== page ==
A milestone was reached this weekend though most didn't notice it because IndyCar was busy at Road America. While IndyCar celebrated its second year back at the famed road course and Scott Dixon's picked up his 41st IndyCar victory, Saturday marked a decade since a driver turn analyst reached a certain milestone at a track no longer on the schedule. It was the tenth anniversary of Paul Tracy's 31st and final victory, which came in the final Grand Prix of Cleveland.
It is kind of fitting that IndyCar was at Road America this past weekend while it marked a decade since Cleveland's Burke Lakefront Airport hosted an IndyCar race. Road America was just like Cleveland, a casualty of reunification, another long held wish for the fans, drivers and speed junkies and a part of IndyCar's identity that was missing. When IndyCar returned to Elkhart Lake last year, I wrote that the positivity after the event and the crowd size wouldn't have been there had IndyCar returned in 2009. Nine years made us appreciate what Road America was for IndyCar. If we had gotten it immediately we would have been spoiled brats, likely wasted it and the race would have fallen off the schedule after a few seasons because of a reason that would only make fans mad even if it made sense to those with skin in the game.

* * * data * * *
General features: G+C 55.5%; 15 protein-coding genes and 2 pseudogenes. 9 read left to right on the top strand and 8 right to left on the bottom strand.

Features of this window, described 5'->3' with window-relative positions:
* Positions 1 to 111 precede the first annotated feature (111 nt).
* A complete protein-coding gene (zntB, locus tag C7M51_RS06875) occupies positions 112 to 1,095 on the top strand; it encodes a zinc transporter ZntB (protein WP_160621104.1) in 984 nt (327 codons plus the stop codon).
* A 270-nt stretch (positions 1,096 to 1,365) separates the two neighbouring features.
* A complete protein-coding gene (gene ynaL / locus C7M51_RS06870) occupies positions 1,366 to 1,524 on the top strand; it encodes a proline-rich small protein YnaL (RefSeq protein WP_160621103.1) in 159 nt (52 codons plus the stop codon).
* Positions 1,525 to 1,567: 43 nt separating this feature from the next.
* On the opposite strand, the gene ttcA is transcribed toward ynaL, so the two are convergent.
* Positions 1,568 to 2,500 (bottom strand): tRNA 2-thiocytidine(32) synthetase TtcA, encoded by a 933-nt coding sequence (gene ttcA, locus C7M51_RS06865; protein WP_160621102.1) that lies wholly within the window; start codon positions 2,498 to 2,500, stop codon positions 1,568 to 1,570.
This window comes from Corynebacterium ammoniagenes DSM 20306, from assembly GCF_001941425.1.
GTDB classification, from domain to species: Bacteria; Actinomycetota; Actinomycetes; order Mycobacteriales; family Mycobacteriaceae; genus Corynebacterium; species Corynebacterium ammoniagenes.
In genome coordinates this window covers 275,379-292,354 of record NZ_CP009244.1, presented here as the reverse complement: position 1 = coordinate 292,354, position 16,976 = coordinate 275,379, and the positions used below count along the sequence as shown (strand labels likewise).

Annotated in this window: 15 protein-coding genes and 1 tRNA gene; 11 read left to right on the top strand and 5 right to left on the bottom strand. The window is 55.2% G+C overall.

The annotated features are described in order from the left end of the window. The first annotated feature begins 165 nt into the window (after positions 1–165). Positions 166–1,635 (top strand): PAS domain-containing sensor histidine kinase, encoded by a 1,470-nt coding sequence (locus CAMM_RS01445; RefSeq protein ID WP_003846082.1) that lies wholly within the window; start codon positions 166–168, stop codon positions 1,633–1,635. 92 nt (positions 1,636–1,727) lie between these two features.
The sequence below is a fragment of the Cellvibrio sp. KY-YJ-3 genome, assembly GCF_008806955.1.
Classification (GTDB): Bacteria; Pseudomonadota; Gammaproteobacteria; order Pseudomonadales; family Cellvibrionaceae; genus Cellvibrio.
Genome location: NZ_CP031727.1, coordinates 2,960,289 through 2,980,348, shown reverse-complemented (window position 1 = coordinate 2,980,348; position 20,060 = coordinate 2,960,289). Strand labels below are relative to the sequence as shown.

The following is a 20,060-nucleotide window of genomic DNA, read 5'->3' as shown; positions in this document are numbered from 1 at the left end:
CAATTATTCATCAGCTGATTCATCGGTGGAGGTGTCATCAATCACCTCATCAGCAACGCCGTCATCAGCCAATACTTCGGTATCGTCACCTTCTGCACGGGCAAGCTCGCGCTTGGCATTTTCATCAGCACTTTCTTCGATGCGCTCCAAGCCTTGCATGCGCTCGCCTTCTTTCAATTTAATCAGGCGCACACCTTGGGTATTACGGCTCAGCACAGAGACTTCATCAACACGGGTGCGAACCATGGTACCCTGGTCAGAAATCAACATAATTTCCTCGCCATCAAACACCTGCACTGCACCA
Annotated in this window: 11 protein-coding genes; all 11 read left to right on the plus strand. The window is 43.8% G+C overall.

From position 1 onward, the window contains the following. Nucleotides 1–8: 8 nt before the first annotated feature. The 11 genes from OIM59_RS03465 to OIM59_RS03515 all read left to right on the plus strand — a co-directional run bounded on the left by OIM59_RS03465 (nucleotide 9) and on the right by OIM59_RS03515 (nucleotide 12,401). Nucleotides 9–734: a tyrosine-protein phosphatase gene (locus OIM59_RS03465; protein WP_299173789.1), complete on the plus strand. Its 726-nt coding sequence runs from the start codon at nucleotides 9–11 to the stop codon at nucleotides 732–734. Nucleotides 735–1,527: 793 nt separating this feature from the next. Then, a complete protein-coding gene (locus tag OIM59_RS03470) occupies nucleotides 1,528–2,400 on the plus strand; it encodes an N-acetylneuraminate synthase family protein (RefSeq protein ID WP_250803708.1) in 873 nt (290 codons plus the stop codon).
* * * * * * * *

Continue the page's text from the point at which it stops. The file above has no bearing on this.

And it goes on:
I went back and watched a few clips of previous Cleveland races and the entire 2007 race. It was better than I ever realized. Flat but fast, the Burke Lakefront Airport layout was unlike anything else in racing. Turn one was a bitch. It seemed like every race had someone running into the back of somebody else and a half-dozen cars facing the wrong direction after completing all off 500 feet of a 200-mile race. In 2000, CART tried to lay down cones on the inside line prior to turn one for the opening lap just to prevent drivers from diving up the inside. Sure, enough seven cars spun in turn one. Despite the inevitable sight of 20-someodd of the "best drivers in the world" failing to get through the first corner without somebody running over another car, we still loved Cleveland.
The beauty of the Cleveland circuit was each corner set up the corner that followed. It wasn't a race track that cut in and out on itself nor did it have five corners in the span of a half-mile just to have corners, which seems to be a theme of not only modern street courses but also the permanent courses that have been built in recent years. If you got through turn one at Cleveland with your nose still intact, you were flat on exit through turn two and had a 150-foot wide straightaway to dive up the inside of another car in turn three. However, get into the right-handed turn three a little too hot and the car you thought you had passed will get back by you in the left-hander that immediately followed. However, if a car got turn four wrong, it was a sitting duck on the straightaway down to turns five and six, a left-right section that mirror turns three and four. Turns seven and eight, two right-handers, prepared the cars for the long penultimate straightaway and turns nine and ten, another right-left section before the main straightaway and the start of another lap of the madness.